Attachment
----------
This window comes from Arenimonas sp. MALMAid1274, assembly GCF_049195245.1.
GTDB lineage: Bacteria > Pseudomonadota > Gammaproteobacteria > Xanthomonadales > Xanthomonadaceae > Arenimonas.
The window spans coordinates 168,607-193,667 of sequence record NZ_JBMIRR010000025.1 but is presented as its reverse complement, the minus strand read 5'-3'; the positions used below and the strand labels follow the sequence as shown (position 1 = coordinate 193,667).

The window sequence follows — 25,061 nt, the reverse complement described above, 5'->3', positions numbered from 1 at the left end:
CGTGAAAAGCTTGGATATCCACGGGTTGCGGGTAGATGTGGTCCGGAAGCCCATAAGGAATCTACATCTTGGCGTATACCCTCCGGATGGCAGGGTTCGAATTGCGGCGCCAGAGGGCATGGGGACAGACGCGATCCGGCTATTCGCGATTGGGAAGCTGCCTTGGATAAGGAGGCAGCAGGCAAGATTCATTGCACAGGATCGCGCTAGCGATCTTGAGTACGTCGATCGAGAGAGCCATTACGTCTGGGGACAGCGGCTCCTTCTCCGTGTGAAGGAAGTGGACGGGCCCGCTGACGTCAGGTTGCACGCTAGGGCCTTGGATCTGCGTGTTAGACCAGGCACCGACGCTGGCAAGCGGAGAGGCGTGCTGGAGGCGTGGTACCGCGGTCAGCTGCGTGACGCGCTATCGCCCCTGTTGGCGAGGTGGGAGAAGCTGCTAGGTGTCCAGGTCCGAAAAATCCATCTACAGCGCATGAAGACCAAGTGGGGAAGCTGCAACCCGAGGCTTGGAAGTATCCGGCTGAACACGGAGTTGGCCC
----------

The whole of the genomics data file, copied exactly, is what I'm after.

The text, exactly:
This window comes from Arenimonas sp. MALMAid1274, assembly GCF_049195245.1.
GTDB lineage: Bacteria > Pseudomonadota > Gammaproteobacteria > Xanthomonadales > Xanthomonadaceae > Arenimonas.
The window spans coordinates 168,607-193,667 of sequence record NZ_JBMIRR010000025.1 but is presented as its reverse complement, the minus strand read 5'-3'; the positions used below and the strand labels follow the sequence as shown (position 1 = coordinate 193,667).

The window sequence follows — 25,061 nt, the reverse complement described above, 5'->3', positions numbered from 1 at the left end:
CGTGAAAAGCTTGGATATCCACGGGTTGCGGGTAGATGTGGTCCGGAAGCCCATAAGGAATCTACATCTTGGCGTATACCCTCCGGATGGCAGGGTTCGAATTGCGGCGCCAGAGGGCATGGGGACAGACGCGATCCGGCTATTCGCGATTGGGAAGCTGCCTTGGATAAGGAGGCAGCAGGCAAGATTCATTGCACAGGATCGCGCTAGCGATCTTGAGTACGTCGATCGAGAGAGCCATTACGTCTGGGGACAGCGGCTCCTTCTCCGTGTGAAGGAAGTGGACGGGCCCGCTGACGTCAGGTTGCACGCTAGGGCCTTGGATCTGCGTGTTAGACCAGGCACCGACGCTGGCAAGCGGAGAGGCGTGCTGGAGGCGTGGTACCGCGGTCAGCTGCGTGACGCGCTATCGCCCCTGTTGGCGAGGTGGGAGAAGCTGCTAGGTGTCCAGGTCCGAAAAATCCATCTACAGCGCATGAAGACCAAGTGGGGAAGCTGCAACCCGAGGCTTGGAAGTATCCGGCTGAACACGGAGTTGGCCC